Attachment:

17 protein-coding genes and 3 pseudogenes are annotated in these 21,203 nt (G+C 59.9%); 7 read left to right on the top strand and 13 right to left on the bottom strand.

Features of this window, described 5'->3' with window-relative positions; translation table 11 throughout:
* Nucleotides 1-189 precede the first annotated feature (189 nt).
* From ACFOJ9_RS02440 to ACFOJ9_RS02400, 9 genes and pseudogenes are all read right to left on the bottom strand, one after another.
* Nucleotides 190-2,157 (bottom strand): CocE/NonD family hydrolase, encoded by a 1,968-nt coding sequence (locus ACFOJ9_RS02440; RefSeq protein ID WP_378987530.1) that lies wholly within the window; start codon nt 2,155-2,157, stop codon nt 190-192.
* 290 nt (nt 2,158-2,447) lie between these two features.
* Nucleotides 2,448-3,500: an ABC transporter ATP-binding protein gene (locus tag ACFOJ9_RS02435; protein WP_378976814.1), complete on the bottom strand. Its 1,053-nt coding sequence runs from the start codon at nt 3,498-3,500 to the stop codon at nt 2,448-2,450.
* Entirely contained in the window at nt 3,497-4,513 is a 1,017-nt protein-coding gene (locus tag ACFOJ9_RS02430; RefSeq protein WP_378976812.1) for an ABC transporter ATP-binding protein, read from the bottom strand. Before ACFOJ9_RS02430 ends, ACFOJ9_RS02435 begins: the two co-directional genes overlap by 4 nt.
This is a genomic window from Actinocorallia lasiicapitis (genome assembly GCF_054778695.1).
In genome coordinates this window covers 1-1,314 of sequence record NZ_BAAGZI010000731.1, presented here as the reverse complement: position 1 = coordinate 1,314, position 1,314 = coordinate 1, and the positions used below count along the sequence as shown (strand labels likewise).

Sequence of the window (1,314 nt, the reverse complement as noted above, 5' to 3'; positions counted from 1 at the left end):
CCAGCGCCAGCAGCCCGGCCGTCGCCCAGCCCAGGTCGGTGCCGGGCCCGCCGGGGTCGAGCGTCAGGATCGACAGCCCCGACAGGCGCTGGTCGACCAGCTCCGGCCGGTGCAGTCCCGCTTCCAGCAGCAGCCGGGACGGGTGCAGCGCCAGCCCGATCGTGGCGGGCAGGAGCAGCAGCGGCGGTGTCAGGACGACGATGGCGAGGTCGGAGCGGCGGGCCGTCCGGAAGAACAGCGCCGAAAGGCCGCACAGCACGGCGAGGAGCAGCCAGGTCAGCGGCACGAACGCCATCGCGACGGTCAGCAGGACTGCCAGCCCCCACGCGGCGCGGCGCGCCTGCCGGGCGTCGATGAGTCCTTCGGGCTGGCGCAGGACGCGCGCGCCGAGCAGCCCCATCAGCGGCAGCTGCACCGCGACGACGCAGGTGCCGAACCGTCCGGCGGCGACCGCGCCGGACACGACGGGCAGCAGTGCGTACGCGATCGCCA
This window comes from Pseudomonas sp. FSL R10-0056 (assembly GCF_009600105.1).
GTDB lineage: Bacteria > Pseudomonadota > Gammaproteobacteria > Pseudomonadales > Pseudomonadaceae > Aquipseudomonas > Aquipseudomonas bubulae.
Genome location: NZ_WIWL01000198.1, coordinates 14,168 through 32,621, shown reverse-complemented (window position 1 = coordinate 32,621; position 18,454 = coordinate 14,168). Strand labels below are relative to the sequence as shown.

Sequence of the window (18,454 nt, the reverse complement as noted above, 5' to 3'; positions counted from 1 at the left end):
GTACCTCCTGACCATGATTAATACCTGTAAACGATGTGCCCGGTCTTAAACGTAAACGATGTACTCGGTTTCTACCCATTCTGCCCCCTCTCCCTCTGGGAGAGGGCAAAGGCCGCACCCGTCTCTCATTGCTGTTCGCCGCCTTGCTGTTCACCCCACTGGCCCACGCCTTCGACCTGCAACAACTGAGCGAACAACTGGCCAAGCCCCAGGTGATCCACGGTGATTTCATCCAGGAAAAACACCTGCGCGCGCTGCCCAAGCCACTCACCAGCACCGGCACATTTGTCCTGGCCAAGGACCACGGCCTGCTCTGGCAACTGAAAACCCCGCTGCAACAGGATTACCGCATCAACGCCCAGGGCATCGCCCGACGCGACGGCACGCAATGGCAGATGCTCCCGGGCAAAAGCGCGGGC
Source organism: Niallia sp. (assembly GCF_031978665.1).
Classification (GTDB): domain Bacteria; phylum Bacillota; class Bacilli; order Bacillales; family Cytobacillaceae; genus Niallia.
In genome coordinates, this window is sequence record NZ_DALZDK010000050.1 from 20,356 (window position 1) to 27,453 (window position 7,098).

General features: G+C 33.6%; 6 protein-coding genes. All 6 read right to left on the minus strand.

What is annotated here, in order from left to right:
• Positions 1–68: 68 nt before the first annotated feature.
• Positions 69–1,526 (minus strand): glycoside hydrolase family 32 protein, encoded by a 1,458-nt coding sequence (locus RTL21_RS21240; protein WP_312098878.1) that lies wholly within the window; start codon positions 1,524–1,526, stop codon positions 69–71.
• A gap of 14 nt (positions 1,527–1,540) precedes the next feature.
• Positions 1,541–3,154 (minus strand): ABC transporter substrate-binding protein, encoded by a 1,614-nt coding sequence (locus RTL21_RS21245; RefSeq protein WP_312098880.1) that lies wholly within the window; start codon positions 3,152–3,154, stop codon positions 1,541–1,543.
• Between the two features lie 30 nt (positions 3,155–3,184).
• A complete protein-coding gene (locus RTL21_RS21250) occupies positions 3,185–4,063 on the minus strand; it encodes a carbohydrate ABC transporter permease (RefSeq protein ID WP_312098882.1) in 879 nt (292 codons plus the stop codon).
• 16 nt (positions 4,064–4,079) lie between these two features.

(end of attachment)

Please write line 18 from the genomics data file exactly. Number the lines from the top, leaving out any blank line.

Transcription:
Source organism: Niallia sp. (assembly GCF_031978665.1).